February 12, 2011
Origin : Nicaragua
Format : Torpedo
Size : 6 x 52
Price : ?
In October 2010, I had the opportunity to visit the Plesencia factory in Esteli, Nicaragua. While there, I was fortunate enough to sample a very unusual cigar that was still in development. Named the Punisher, this stick took me by surprise. Its wrapper appeared to be infused with a chili-like substance that, upon placing in my mouth, created a warm sensation across my lips and tongue. This was something totally new in all of my cigar-smoking experience. But it was no gimmick. The Punisher smoked like a dream and had the richness and complexity of a truly great cigar. Today, the Punisher is in the final production stages and currently available as part of a Cigar.com sampler. All information about this cigar is closely guarded and its construction and resultant flavor is the result of a secret process. But the alchemy that is taking place at Plasencia’s factory is certainly working; as this cigar is exceptional is many ways. Having now smoked a number of the current Punisher iterations, I am pleased to report that lovers of strong cigars have a great new addition to their smoking rotation.
The original prototype of the Punisher was a hefty 6×58 yet the final production cigar ended up as a slender piramide. This bucks the current trend towards fat cigars and this change was simply the result of the manufacturers preference. As it turns out, the 6×52 torpedo shape fits comfortably in the hand. Being a piramide, the overall look and feel of the stick is slender as the 52mm diameter is measured at its widest point (the foot).
The Punisher wrapper has a toothy texture with a beautiful dark chocolate color and an oily sheen that is mouth watering. Its prominent veins may not win points for presentation but its rugged appearance is a foreshadowing of big flavor and full strength. This cigar looks like how it tastes.
Although not billed as a maduro, the Punisher certainly fits the profile. With a wrapper so dark, oily, and ripe, there is no other way it can be classified. The Punisher is a sumptuous cigar with flavors of chili, dark chocolate, raisons, and rich ligero that has been fermented to perfection. Its smoothness belies its strength, and the pre-lit spice serves as a warning: Newbies, beware! I smoked a number of Punishers at various times of the day and my morning foray was interesting. The ligero hit me early on and I had to ration the remaining cigar throughout to course of the day. But the cigar tasted so good, I just didn’t want to put it down. This is definitely a cigar to smoke later in the day and with a full stomach.
The concept of an infused wrapper might, on the surface, seem like a ploy to sell an inferior cigar. But in this case, it serves as an augmentation of a great cigar that would otherwise stand on its own. The creative minds at the Plasencia blending room (a joint venture with Cigars International) have taken the next logical step in the strong cigar evolution. By coupling the spicy element of Nicaraguan tobacco with the physical sensation of heat, they have made a cigar that when smoked, is a total sensual experience. Lovers of strong cigars and spicy food should truly enjoy the almost gluttonous experience of smoking the Punisher. It’s a very satisfying cigar, and with the addition of the “chili effect”, smoking the cigar is also a lot of fun.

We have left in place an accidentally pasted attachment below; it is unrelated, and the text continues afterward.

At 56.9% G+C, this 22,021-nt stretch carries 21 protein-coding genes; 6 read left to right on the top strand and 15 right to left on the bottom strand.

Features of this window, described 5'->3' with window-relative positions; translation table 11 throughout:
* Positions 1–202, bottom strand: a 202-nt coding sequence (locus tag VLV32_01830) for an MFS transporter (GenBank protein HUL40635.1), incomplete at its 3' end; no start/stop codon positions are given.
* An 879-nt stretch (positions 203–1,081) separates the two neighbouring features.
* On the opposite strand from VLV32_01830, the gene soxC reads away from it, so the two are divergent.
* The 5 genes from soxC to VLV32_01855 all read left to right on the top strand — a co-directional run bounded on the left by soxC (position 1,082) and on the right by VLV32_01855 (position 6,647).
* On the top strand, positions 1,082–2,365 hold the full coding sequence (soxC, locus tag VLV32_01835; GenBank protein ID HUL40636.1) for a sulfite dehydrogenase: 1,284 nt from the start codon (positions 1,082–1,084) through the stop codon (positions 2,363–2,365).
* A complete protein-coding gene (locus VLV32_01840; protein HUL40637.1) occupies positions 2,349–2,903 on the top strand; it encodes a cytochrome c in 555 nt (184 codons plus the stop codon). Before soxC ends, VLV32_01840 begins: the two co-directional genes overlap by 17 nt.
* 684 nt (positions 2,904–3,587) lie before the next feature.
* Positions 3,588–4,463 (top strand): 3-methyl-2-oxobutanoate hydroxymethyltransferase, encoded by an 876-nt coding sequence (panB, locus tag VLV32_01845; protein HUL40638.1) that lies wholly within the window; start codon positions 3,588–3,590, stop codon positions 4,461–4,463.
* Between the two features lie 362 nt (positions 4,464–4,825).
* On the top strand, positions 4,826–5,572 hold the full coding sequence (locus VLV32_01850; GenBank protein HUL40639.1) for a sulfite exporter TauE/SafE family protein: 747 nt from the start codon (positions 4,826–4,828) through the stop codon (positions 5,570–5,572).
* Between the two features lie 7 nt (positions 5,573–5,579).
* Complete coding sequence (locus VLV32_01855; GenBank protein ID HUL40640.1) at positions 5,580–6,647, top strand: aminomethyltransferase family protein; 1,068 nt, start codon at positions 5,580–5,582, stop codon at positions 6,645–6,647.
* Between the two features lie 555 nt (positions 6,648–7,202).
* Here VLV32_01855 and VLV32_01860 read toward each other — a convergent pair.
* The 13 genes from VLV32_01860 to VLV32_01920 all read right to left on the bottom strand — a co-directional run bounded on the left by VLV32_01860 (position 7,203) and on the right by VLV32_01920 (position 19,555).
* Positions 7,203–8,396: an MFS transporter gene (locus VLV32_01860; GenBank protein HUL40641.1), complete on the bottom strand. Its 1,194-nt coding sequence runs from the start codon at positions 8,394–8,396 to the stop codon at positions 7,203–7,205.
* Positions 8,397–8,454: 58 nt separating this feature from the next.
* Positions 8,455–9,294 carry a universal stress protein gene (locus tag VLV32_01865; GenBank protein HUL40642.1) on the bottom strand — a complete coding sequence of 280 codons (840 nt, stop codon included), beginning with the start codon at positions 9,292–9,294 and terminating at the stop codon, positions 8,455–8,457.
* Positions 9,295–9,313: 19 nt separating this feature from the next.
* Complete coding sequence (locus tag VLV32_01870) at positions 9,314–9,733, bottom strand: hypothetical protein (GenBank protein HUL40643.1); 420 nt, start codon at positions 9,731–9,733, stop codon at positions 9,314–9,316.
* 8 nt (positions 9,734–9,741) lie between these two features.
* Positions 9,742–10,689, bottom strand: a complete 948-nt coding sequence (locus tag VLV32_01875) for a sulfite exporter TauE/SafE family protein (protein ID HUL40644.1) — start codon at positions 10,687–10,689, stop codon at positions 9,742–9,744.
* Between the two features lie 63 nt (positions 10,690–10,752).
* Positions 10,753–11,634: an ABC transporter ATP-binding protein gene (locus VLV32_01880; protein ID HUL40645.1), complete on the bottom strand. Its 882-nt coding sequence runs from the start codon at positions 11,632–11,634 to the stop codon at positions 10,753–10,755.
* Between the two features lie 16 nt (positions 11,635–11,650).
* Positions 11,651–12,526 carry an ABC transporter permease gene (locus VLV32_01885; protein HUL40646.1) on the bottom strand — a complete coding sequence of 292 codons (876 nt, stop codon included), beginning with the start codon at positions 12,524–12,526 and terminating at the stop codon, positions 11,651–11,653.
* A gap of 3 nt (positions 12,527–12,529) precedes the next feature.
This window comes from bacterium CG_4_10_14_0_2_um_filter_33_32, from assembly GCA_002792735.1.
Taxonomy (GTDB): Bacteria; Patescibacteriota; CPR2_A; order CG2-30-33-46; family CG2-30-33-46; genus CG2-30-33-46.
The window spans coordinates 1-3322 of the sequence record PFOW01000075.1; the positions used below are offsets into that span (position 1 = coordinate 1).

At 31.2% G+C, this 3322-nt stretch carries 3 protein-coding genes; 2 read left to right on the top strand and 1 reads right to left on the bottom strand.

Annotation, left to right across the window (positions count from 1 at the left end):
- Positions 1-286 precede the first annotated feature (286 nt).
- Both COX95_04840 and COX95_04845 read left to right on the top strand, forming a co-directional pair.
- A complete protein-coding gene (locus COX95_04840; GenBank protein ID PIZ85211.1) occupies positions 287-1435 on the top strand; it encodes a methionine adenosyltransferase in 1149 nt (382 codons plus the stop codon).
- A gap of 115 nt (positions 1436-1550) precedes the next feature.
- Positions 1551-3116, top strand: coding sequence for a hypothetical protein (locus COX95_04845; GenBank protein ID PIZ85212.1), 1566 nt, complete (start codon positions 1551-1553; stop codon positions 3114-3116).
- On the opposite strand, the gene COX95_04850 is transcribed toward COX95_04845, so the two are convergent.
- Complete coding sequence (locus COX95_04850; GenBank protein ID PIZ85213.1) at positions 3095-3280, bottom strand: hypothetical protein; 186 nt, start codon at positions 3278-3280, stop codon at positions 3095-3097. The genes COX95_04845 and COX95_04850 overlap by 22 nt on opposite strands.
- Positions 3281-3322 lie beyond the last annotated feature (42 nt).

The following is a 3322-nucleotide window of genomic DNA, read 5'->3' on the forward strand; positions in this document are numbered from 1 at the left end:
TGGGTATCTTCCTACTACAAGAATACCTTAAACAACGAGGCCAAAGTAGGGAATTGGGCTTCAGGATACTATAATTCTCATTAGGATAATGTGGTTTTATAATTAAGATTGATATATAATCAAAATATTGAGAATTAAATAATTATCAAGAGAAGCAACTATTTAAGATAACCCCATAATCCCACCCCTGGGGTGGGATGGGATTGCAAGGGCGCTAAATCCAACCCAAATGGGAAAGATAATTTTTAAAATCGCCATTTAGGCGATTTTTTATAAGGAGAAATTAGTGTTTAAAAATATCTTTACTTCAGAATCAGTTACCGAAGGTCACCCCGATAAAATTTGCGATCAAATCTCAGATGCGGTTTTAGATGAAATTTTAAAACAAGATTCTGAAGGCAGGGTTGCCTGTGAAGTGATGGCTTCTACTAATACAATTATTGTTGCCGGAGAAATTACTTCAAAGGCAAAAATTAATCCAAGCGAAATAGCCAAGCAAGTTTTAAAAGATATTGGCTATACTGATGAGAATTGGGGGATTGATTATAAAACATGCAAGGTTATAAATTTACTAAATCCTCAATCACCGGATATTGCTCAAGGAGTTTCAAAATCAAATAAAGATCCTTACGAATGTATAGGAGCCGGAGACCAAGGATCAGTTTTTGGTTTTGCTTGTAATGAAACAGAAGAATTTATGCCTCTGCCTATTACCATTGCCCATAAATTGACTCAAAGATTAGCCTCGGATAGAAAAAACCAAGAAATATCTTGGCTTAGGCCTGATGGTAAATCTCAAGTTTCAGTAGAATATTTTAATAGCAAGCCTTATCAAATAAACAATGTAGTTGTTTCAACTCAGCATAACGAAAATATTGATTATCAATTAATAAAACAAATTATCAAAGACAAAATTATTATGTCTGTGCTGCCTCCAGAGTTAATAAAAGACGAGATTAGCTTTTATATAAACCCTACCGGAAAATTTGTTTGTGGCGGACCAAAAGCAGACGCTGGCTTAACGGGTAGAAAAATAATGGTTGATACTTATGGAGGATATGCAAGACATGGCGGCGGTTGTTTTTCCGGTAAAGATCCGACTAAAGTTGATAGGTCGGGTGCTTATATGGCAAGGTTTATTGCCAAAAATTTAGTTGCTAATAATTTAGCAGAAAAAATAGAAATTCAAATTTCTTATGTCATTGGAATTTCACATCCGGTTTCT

Note: If I were to compare the Punisher to another cigar, I would say that it tastes like a turbo-charged Rocky Patel Edge. It’s also important to mention that the amount of chili-heat varied from cigar to cigar. Like a jalapeño, some Punishers were duds while others more intense. But at it’s strongest, the chili effect was never overpowering and its unpredictable nature was part of the fun. One last thing: the burn was uneven and required some touch-ups, but it didn’t diminish the enjoyment of smoking this cigar. I think this may be a side effect of the wrapper having been treated but that’s just conjecture on my part.
November 18, 2011
I was able to “pry” some info about the Punisher from the manufacturer. I am told that the heat comes from chilis that infused into the wrapper with a solution. Here is some history regarding the development of the cigar:
November 17, 2011
I am about to enjoy my first punisher.
Thanks for all the info.
I was a little concerned when I put this cigar in my mouth and felt the burn right away.
I would really like to know how they do it. I just want to make sure that it is all natural and mo chemicals. If you know please let me know.
August 31, 2011
Cigar.com graciously allowed me to include one of these in a select sampler of my own desired smokes (including the over-priced Man-O-War Armada!) All I can say is that it would have been very nice to have received a “dud” one of these Robustojoe described. Because it was like attempting to enjoy the cigar & flavor through Oleoresin Pepper Spray – the heat was THAT strong…and I’m a retired cop who’s had to go thru that Pepper Spray training class. Needless to say I’m glad I was able to satisfy my curiosity about these. I like a strong cigar but not one that’s gonna literally bake and sear my lips and tongue in the process – and I’m not exaggerating about the baking and searing. Just like with real 2% Oleoresin Pepper Spray, it took 45min. for the burning sensation to die down, and I needed copious amounts of ice on my lips while waiting.
February 14, 2011
Personally, I’d rather my stogie taste like a cigar, not a taco.
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